Time to make a site! This tutorial will guide you through the theory behind making a good website for your mod.
So, you've started working on a new innovative mod? Need a place to show off your hard work to the public? What you need is a good website. This tutorial will lead you through key tips and ideas for creating a functional and stylish mod website. Please take note, this is not designed to teach you web design in practice. Before we go through the bulk of this tutorial, let us review some basic tips about web design.
- Simplicity is key
- Easy navigation
- Plan before you act
Let the learning begin!
Perhaps the most important aspect of a website is the navigation. This means the links or menus that take you to other pages and allow you to view other information.
There are three common types of navigation bars.
- The top navigation. This is when the links are either incorporated into the site banner or placed underneath the banner. This works well if you have a smaller amount of links and want them easily noticed.
- Left or right navigation. This is when the links are located to the left or right of the main content area. This is useful when you have many smaller links and don't mind if they aren't quite as noticeable.
- The mix. This is the method that Moddb.com uses. There is a top navigation area with simple links and a side navigation area with a more detailed link list. This is probably the best navigation set up for most pages unless you are in need of more content area.
Common pages included in a mod site are:
- Main/News (updates).
- Info (about the mod).
- Media (screenshots, videos, ect.).
- Downloads (mod, tech demo, patches, ect.).
- Team (short bios of the team members).
- Forums (the community section of the site where fans and staff can communicate).
Because mod pages have few links as show, the top navigation scheme often works best unless you are in need of lots of pages.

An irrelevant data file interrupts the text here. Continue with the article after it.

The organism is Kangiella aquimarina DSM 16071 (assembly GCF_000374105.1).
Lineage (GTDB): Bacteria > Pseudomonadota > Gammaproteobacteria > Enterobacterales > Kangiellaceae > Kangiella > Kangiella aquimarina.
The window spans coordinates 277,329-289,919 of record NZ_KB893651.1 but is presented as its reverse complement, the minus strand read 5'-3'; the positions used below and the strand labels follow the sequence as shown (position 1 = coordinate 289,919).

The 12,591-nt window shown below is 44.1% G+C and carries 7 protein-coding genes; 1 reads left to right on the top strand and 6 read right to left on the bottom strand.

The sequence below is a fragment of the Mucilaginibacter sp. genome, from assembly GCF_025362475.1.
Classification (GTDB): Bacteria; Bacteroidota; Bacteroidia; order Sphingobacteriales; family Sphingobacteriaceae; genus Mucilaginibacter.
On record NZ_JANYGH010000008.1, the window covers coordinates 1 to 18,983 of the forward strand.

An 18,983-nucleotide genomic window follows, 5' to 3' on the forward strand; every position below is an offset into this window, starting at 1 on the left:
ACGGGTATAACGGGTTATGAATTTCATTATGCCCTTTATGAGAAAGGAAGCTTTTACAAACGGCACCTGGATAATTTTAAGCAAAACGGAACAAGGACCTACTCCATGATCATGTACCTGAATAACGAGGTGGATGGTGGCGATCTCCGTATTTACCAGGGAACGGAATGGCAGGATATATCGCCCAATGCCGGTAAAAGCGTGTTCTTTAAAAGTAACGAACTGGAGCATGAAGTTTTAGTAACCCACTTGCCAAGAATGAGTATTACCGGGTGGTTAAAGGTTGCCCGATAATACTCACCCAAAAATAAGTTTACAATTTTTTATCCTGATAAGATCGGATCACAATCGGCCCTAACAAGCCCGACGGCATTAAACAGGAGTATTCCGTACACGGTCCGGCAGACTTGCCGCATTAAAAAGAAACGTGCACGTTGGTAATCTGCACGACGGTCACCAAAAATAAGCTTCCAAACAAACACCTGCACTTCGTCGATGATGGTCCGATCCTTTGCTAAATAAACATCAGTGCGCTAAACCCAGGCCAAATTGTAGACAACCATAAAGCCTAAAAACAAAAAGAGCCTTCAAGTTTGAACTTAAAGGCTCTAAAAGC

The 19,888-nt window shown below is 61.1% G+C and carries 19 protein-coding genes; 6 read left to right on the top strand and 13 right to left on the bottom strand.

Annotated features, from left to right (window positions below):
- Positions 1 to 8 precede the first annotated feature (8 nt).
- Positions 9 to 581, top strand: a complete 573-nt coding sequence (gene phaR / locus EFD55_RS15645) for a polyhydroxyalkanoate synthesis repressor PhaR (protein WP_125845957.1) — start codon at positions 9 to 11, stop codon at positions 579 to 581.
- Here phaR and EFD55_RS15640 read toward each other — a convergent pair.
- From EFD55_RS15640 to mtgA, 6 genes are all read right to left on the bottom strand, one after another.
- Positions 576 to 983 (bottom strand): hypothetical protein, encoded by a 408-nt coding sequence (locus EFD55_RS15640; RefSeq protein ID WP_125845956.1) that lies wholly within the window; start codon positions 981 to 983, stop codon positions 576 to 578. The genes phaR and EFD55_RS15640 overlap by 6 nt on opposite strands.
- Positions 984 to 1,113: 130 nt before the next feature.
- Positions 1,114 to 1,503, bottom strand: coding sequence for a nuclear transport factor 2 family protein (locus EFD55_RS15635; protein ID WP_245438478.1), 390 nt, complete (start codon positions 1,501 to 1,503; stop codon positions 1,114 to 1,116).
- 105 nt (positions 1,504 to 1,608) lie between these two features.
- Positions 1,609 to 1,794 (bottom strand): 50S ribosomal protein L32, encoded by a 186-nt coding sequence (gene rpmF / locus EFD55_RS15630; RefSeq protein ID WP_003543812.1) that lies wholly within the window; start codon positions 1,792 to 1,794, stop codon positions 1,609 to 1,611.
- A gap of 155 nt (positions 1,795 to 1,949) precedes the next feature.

Though not quite as important as navigation, the look of your site should be pleasing to visitors. This will cause them to stay at your site and enjoy it more.
Web sites should have a general color scheme with around two colors and then different shades of those colors. Try to avoid clashing colors, overly bright colors, and plain colors. These will be hurtful to the visitor’s eyes.
Your site colors should relate to the mod. A mod with a darker more serious theme will have darker colors. A mod that is based around desert combat might have a sandy color. This is the best way to determine site colors
Here I will list key tips in aesthetics of a web site.
- Visible text. You want white on black not yellow on white.
- Simplicity. Filters and outer glows can look cool, but overuse of them is bad and gives your site a cheap look.
- Dark background. A dark background color with lighter content areas tends to look better.
- Watch and learn. One of the best things to do when developing your sites style is to look and professional site and gets ideas from them.
- Consistency. All pages of your site such share the same layout and color.
The interactive features of your site will often be what keep viewers coming back. People enjoy being able to share there thoughts, ask questions, and just have general discussions online.
Important interactive features include:
- Forums. A place for members to talk with other site members and the dev team.
- News comments. You should allow comments on news posts; you can get opinions on developments to help determine future decisions.
- Polls. Not so important, but good to have. Polls/surveys can allow you to get input on specific decisions/issues.
As you may see, interaction isn't quite as big an aspect of a mod site as navigation or aesthetics, in fact it is not even required. Still, interaction is always good because it will keep viewers coming back to the site and therefore reading news updates and contributing to the community.
I hope this quick tutorial will help you get your site up and going. You can contact me (via PM or email) if you have any questions or wish for me to elaborate upon any points made in this tutorial. Before you leave here is a quick list of "Do Nots" in web design:
- Flash Intros. Damn are those things annoying. Don't waist you time making something most visitors will just skip
- iFrames. I'm guilty to this one, but don't use iFrames. They are not compatible with many older browsers. Still, now that IE canuse them, it is reasonable to have them.
- Visitor counters. These will make you look like an obvious internet n00b. If you want to see your visitor count use a hidden counter.
- Flash. Though Flash, can make your site look pretty, I would in general discourage use of it because it requires that you download a plug-in. Some visitors will just leave the site because they don't feel like downloading a plug-in. You can sacrifice visits from those few viewers though, if you wish to add the extra coolness to your site.
- Fixed Sizes. Use scaleable tables rather than fixed sized tables. This allows for better viewing on a range of ressolutions.
- Centered text. Centered text makes it hard to see paragraphs.
Good bye, and thanks for all the fish!